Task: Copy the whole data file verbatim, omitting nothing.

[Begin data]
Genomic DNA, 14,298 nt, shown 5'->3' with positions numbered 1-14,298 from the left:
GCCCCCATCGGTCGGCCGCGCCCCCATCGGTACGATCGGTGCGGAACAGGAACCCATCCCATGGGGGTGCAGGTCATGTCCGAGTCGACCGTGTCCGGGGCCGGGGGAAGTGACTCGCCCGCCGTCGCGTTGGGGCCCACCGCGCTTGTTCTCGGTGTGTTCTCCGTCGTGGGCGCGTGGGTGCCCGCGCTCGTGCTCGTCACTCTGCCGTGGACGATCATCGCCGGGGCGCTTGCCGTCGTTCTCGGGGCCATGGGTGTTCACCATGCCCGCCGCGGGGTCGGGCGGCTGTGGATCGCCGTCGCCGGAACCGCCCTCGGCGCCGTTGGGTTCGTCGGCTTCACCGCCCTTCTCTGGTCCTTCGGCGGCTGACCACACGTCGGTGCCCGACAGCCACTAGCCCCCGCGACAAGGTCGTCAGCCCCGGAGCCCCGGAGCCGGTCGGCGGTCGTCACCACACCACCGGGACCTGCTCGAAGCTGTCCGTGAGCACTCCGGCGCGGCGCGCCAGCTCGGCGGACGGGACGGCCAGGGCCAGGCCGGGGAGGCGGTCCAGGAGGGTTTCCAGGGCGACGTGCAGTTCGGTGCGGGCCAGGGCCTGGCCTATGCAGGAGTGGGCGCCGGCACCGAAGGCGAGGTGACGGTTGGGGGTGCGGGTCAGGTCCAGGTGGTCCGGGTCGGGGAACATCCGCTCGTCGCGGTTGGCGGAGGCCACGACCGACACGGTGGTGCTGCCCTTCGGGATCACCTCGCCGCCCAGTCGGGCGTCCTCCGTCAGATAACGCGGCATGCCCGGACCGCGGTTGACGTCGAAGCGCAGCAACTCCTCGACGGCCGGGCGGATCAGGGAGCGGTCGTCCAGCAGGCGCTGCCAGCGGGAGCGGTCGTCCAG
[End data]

Genomic DNA, 14,298 nt, shown 5'->3' with positions numbered 1-14,298 from the left:
GCCCCCATCGGTCGGCCGCGCCCCCATCGGTACGATCGGTGCGGAACAGGAACCCATCCCATGGGGGTGCAGGTCATGTCCGAGTCGACCGTGTCCGGGGCCGGGGGAAGTGACTCGCCCGCCGTCGCGTTGGGGCCCACCGCGCTTGTTCTCGGTGTGTTCTCCGTCGTGGGCGCGTGGGTGCCCGCGCTCGTGCTCGTCACTCTGCCGTGGACGATCATCGCCGGGGCGCTTGCCGTCGTTCTCGGGGCCATGGGTGTTCACCATGCCCGCCGCGGGGTCGGGCGGCTGTGGATCGCCGTCGCCGGAACCGCCCTCGGCGCCGTTGGGTTCGTCGGCTTCACCGCCCTTCTCTGGTCCTTCGGCGGCTGACCACACGTCGGTGCCCGACAGCCACTAGCCCCCGCGACAAGGTCGTCAGCCCCGGAGCCCCGGAGCCGGTCGGCGGTCGTCACCACACCACCGGGACCTGCTCGAAGCTGTCCGTGAGCACTCCGGCGCGGCGCGCCAGCTCGGCGGACGGGACGGCCAGGGCCAGGCCGGGGAGGCGGTCCAGGAGGGTTTCCAGGGCGACGTGCAGTTCGGTGCGGGCCAGGGCCTGGCCTATGCAGGAGTGGGCGCCGGCACCGAAGGCGAGGTGACGGTTGGGGGTGCGGGTCAGGTCCAGGTGGTCCGGGTCGGGGAACATCCGCTCGTCGCGGTTGGCGGAGGCCACGACCGACACGGTGGTGCTGCCCTTCGGGATCACCTCGCCGCCCAGTCGGGCGTCCTCCGTCAGATAACGCGGCATGCCCGGACCGCGGTTGACGTCGAAGCGCAGCAACTCCTCGACGGCCGGGCGGATCAGGGAGCGGTCGTCCAGCAGGCGCTGCCAGCGGGAGCGGTCGTCCAG